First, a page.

Ways of Grace: Stories of Activism, Adversity, and How Sports Can Bring Us Together

Posted in Books, History, Media Archive, Monographs, Social Justice on 2018-11-27 02:33Z by Steven

Ways of Grace: Stories of Activism, Adversity, and How Sports Can Bring Us Together

Amistad (an imprint of HarperCollins)
256 pages
Hardcover ISBN: 9780062354525
Paperback ISBN: 9780062354532
EPUB ISBN: 9780062354549

James Blake, with Carol Taylor

Inspired by Arthur Ashe’s bestselling memoir Days of Grace, a collection of positive, uplifting stories of seemingly small acts of grace from across the sports world that have helped to bridge cultural and racial divides.

Like many people of color, James Blake has experienced the effects of racism firsthand—publicly—first at the U.S. Open, and then in front of his hotel on a busy Manhattan street, where he was tackled and handcuffed by a police officer in a case of “mistaken identity.” Though rage would have been justified, Blake faced both incidents with dignity and aplomb.

In Ways of Grace he reflects on his experiences and explores those of other sports stars and public figures who have not only overcome adversity, but have used them to unite rather than divide, including:

  • Aisam-Ul-Haq Qureshi, a Pakistani Muslim and Amir Hadad, an Israeli Jew, who despite the conflicts of their countries, paired together in the 2002 Wimbledon men’s doubles draw.
  • Muhammad Ali, who transcended racism with a magnetic personality and a breathtaking mastery of boxing that was unparalleled.
  • Nelson Mandela, who spent twenty-seven years in prison for his commitment to social reform, peace, and equality yet never gave up his battle to end apartheid—a struggle that led to his eventual freedom and his nation’s transition to black majority rule.
  • Groundbreaking tennis legend Arthur Ashe, who was a model of courage, elegance, and poise on the court and off; a gifted player who triumphed in the all-white world of professional tennis, and became one of his generation’s greatest players.

Weaving together these and other poignant and unforgettable stories, Blake reveals how, through seemingly small acts of grace, we can confront hatred, bigotry, and injustice with virtue—and use it to propel ourselves to greater heights.

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Piers Morgan shot down after trying to justify comments about ‘racist’ Muhammad Ali during GMB

Posted in Articles, Media Archive, United Kingdom, Videos on 2016-06-10 16:55Z by Steven

Piers Morgan shot down after trying to justify comments about ‘racist’ Muhammad Ali during GMB

The Daily Mirror
London, England

The host previously tweeted that Ali was responsible for a number of ‘inflammatory’ and ‘racist’ comments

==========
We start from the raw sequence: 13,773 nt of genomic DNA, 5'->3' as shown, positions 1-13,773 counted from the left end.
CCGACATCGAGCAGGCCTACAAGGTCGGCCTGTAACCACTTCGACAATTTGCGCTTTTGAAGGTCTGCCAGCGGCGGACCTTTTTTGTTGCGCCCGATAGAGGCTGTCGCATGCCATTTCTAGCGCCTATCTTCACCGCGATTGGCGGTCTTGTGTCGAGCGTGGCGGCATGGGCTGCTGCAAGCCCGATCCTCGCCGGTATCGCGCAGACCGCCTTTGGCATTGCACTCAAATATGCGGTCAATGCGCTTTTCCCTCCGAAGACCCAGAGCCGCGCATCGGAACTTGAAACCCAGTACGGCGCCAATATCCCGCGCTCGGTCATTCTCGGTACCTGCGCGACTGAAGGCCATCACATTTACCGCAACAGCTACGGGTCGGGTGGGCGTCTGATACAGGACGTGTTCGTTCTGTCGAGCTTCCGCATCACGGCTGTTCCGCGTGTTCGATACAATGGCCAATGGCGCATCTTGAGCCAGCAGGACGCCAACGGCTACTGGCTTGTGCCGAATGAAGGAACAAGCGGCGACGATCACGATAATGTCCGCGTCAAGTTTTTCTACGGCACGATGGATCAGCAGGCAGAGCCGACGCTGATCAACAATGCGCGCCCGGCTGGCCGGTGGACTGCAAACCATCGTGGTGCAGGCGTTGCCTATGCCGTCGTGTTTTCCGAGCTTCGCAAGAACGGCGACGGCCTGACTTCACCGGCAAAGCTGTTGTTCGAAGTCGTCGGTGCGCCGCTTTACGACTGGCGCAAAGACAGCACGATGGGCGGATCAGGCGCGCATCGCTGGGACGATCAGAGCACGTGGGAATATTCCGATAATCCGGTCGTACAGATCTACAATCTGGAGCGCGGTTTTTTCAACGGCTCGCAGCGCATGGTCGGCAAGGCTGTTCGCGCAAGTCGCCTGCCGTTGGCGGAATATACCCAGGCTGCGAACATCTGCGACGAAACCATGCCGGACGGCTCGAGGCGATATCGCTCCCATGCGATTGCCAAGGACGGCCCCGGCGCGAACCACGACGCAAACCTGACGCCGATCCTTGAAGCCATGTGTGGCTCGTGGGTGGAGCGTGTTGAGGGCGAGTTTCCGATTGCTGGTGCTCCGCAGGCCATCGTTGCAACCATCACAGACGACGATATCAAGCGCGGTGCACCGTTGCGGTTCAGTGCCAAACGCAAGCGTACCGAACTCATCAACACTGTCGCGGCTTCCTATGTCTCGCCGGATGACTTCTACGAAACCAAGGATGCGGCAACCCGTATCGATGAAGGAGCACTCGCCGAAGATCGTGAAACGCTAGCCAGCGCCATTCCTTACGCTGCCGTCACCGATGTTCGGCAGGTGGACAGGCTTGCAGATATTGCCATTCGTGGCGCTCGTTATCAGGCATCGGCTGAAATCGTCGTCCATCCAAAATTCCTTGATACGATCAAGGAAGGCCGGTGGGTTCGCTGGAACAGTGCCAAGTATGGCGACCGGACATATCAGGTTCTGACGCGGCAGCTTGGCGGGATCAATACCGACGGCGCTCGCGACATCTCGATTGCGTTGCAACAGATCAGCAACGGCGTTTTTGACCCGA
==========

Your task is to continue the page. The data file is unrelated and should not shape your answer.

Piers Morgan was shot down as he discussed Muhammad Ali during Good Morning Britain.

Over the weekend the outspoken host was met with a backlash when he claimed Ali was responsible for a number of ‘racist’ comments following his death on Friday.

He tweeted: “Muhammad Ali said far more inflammatory/racist things about white people than Donald Trump ever has about Muslims. #fact.”

Piers looked to be trying to justify his comments about the boxer when he presented Good Morning Britain on Monday.

Speaking to barrister Miranda Brawn, he said: “There was another side to Ali, he was incredibly controversial.”…

…But guest Miranda didn’t let Piers’ comments go uncontested as she set the record straight about Ali’s racial agenda.

She instead reminded Piers that Ali was integral in helping improve self-pride amongst black people…

Read the entire article here.

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The Greatest, Muhammad Ali, was very proud of his Irish roots

Posted in Articles, Biography, Europe, Media Archive on 2016-06-04 23:57Z by Steven

The Greatest, Muhammad Ali, was very proud of his Irish roots

Irish Central

Niall O’Dowd, Founder

Muhammad Ali arrives at Turnpike Road in Ennis, County Clare, the location of the birthplace of his great grandfather Abe O’Grady, with his wife Yolanda (lonnie) right, in 2009. Photo by: Photocall Ireland/Eamonn Farrell/RollingNews.ie

The death of boxing legend Muhammad Ali at 74 from Parkinson’s will bring back many glorious memories of the greatest athlete of our times.

At his height Ali was the most graceful, talented and brilliant heavyweight boxers who ever stepped inside the ropes.

Though incapacitated by Parkinson’s in later life, he always managed to retain the star power and unique presence that always distinguishes the greatest…

…Ali was more than a boxer of course, he was a fighter who refused to become cannon fodder in the Vietnam War the greatest mistaken war America entered until the invasion of Iraq. He was also a poet, a showman, a lover of many women, a devout Muslim, simply a legend.

Ali’s stance to end the Vietnam War when he refused to be drafted cost us the best years of his sporting life. He came back still a brilliant boxer, but the man who could float like a butterfly could never quite recover that greatness.

Still the fights with Joe Frazier the” rope a dope” that saw him defeat George Foreman in Zaire in the “Rumble in the Jungle” will forever enshrine his name in history.

The astonishing fact that he had Irish roots, being descended from Abe Grady, an Irishman from Ennis, County Clare only became known later in life…

Read the entire article here.

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